I remember when and where I first learned the word.
I was 18 and sitting on a folding chair among a crowd in an enormous gymnasium-converted auditorium. It was dark in the giant room; only the stage was lit. Eager to be an excellent Christian, I was at a conference sponsored by The Navigators (an international, interdenominational Christian ministry) with a couple thousand college students. I attentively listened to the preacher, highlighted verses, and scribbled some “A-ha!” insights in the margins of my clumpy Catholic Bible.
That’s when I first learned the word legalistic.
Basically, as I understand it, to be legalistic is to subscribe to specific faith practices and beliefs just because one feels like they should. Motivated and guided by ideas of “ought to,” Christians are slowed from having an authentic love life with God, community and self. All matters of Christian living are directed by how one follows a rule book of their religion.
A legalistic faith is immature. Being told what to do and following right along is the stuff of childhood.
The introduction to the concept of a legalistic faith life was revolutionary for me. Eventually, essential, personal convictions about faith evolved from what I learned. These are some of the things I still think about a lot:
- A faith not challenged is not a faith at all.
- The most important thing I can ever do is help a person know they are loved.
- Faith in God is all about relationship, not rules or right-thinking.
Of course, rules do matter and they have a role. Proper belief and proper practice help us unite and be a stronger community.
The concern is really about rigidity. Religious rigidity is a thing that Scripture cautions us about. We’re called to focus on knowing and loving Christ, not to be rule masters.
Do not conform yourselves to this age but be transformed by the renewal of your mind, that you may discern what is the will of God, what is good and pleasing and perfect. –Romans 12:2
Such confidence we have through Christ toward God. Not that of ourselves we are qualified to take credit for anything as coming from us; rather, our qualification comes from God, who has indeed qualified us as ministers of a new covenant, not of letter but of spirit; for the letter brings death, but the Spirit gives life. -2 Corinthians 3: 4-6
As highlighted here, Pope Francis recently said some smart things about rigidity too. For example, he warned against “exaggerated tendencies toward doctrinal or disciplinary ‘safety.'”
Pope Francis also said that “if we remain within the parameters of our ‘traditional culture’ we will end up nullifying the power of the Holy Spirit.”
Whoa–what!? Doesn’t the Church like tradition? I think what he’s saying is that we need to remain open to the Holy Spirit; the Spirit who is very busy expressing compassion in the messy world but not so busy attending to our tidy rule books.
If you like rules, don’t worry. There are totally times when rules matter and it’s best to do things “by the book.”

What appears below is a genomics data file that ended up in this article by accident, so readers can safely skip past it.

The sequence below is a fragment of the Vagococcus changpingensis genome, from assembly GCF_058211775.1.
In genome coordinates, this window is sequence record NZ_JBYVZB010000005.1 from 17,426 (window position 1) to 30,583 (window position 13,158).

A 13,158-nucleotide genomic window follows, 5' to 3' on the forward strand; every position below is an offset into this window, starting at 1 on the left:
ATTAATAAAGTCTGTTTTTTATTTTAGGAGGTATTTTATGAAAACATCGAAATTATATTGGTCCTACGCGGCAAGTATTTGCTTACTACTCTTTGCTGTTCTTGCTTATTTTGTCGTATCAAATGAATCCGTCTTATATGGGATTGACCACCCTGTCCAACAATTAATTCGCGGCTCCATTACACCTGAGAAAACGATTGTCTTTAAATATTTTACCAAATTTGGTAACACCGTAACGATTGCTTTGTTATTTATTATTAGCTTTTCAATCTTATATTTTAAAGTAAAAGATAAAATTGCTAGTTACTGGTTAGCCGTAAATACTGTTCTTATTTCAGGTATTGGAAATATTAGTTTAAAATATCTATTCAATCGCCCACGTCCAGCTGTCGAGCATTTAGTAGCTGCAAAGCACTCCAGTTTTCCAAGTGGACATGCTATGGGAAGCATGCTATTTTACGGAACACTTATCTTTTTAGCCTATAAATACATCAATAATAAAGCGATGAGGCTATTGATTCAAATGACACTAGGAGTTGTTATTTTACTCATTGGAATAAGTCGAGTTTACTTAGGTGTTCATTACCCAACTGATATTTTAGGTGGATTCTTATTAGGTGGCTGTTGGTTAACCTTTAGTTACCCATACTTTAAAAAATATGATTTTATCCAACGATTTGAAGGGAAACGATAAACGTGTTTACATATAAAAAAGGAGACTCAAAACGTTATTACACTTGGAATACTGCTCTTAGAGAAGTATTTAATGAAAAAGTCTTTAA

I bought a giant book with my birthday money this year. It’s what got me thinking about all of this.
I sort of need the book. I’ve started trying to complete a MA part time. (Considering my ADD and my dislike of self-discipline, I’m hoping that I’ll be allowed about 99 years to get the degree done. Please pray for me!)
Being enrolled in grad school means that I’m writing research papers again, and this has caused me to learn something new about myself. I realized I actually enjoy the technicalities of writing! Figuring out the rules of proper footnotes is disturbingly fun for me!
Maybe I’m too nerdy for my own good. Or, maybe I am comforted by the black-and-white morality of the Chicago Manual of Style.
Really, I have another guess about why I like the laws of citations. I am a woman who is involved in the matters of a messy and gray-shaded faith full time. Math is a struggle for me so I don’t interact much with absolutes. So, at last I found a place where I can go back to some of my adolescent faith habits; where right-and-wrong is straight-forward and judgement is clear. After all, isn’t it easier when all we have to do is figure out what the rules are and then conform?
Chicago Manual of Style is my new love that allows me revert to being immature. It’s really nice to just do what I am told again, even though it’s just in the formation of my footnotes.
When it comes to following Jesus, though, I’m very glad Jesus keeps me grown up. I’m so thankful God and I have an adult relationship, and this relationship is based on Love.
Love motivates me to be faithful and follow rules for the right reasons. I really want to please the love of my life.
The rules, though?
Yeah, not too clear-cut. And that’s OK with me!
Hi, Liked the way you handled “rules and tradition” What made you put that “bacon ad” in??? Were you hungry!
Hey Kathy, Thanks for the comment! This was a really fun post to write. I am so sorry about the bacon ad, and any other ad that has ever appeared in the blog. 🙁 I decided to pay the fee on WordPress making the site now ad-free. If any readers want to donate to the upkeep of the blog, here’s my community’s donation website: http://www.fspa.org/Donate/index.html Thanks!! Peace, Sister Julia
I love the Chicago Manual! Bible #2.
Legalism is more specifically a belief that our standing before God is determined by our works. It leaves no room for grace in our interactions with others. Its also akin to saying to God that Jesus’ work was not good enough.
The gospel declares ALL our efforts tainted by sin (even after salvation). This is why scripture declares that we have NOTHING to boast about before God. All we can do is offer a life lived in gratitude of His work and humbly accept His help and guidance each step of the way.
You must log in to post a comment.